In the last few years, I have been fortunate to have attorneys and their clients trust me as their mediator in a significant number of high-exposure negligent security cases.
Negligent security cases can offer a variety of factual scenarios but at their heart, involve injury to a plaintiff resulting from the criminal act by a third person on a defendant’s property. The idea behind a negligent security case is that the property owner (or occupier or manager) should have known that there was a danger to the plaintiff, and that by taking adequate steps, could have prevented the harm that was caused to the plaintiff.
These cases are often well-suited to mediation because of the risk to both sides. As a mediator of negligent security cases, I’d like to explore some of the issues inherent in these cases and how these issues can unfold during the mediation.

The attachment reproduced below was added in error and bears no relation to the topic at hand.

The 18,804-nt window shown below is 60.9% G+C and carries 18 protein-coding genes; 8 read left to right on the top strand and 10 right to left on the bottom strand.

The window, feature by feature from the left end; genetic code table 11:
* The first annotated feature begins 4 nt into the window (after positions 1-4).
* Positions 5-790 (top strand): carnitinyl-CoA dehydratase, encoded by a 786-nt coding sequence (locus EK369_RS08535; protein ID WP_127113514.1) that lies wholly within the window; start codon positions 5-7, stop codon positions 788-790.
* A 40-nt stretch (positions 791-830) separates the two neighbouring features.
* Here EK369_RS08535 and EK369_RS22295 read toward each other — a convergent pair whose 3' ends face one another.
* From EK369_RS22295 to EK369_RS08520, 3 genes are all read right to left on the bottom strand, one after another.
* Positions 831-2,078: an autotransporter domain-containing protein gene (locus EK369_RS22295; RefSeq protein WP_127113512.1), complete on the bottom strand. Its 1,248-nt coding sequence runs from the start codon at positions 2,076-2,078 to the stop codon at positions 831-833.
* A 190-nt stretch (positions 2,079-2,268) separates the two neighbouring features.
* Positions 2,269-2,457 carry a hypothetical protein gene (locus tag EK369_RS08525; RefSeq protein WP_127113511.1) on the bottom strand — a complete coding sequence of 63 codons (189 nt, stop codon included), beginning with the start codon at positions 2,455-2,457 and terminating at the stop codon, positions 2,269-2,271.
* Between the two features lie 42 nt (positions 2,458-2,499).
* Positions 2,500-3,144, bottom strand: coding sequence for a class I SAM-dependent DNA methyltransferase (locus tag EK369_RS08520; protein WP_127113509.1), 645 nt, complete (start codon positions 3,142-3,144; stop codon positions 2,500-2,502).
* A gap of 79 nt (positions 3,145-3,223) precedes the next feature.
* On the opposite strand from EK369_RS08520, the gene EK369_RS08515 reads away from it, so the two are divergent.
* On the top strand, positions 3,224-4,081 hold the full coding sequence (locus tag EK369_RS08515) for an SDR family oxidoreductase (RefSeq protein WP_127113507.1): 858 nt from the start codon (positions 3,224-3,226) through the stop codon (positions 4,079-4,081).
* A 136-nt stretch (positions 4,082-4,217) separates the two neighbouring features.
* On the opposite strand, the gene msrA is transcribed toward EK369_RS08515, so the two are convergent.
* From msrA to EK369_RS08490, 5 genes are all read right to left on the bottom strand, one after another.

The Duty of the Property Owner May Vary
The majority of negligent security cases that I’ve mediated have been shooting cases where a “bad actor” has been on the premises of the defendant and has shot and killed an individual whose family is bringing the lawsuit. Generally, there are allegations that there had been prior incidents of violence on or near the property, and that the defendant should have increased its security to protect the person killed. I’ve had other negligent security claims involving sexual assault or simple battery that, while they do not result in a fatality, still can leave the victim with significant physical and emotional injuries.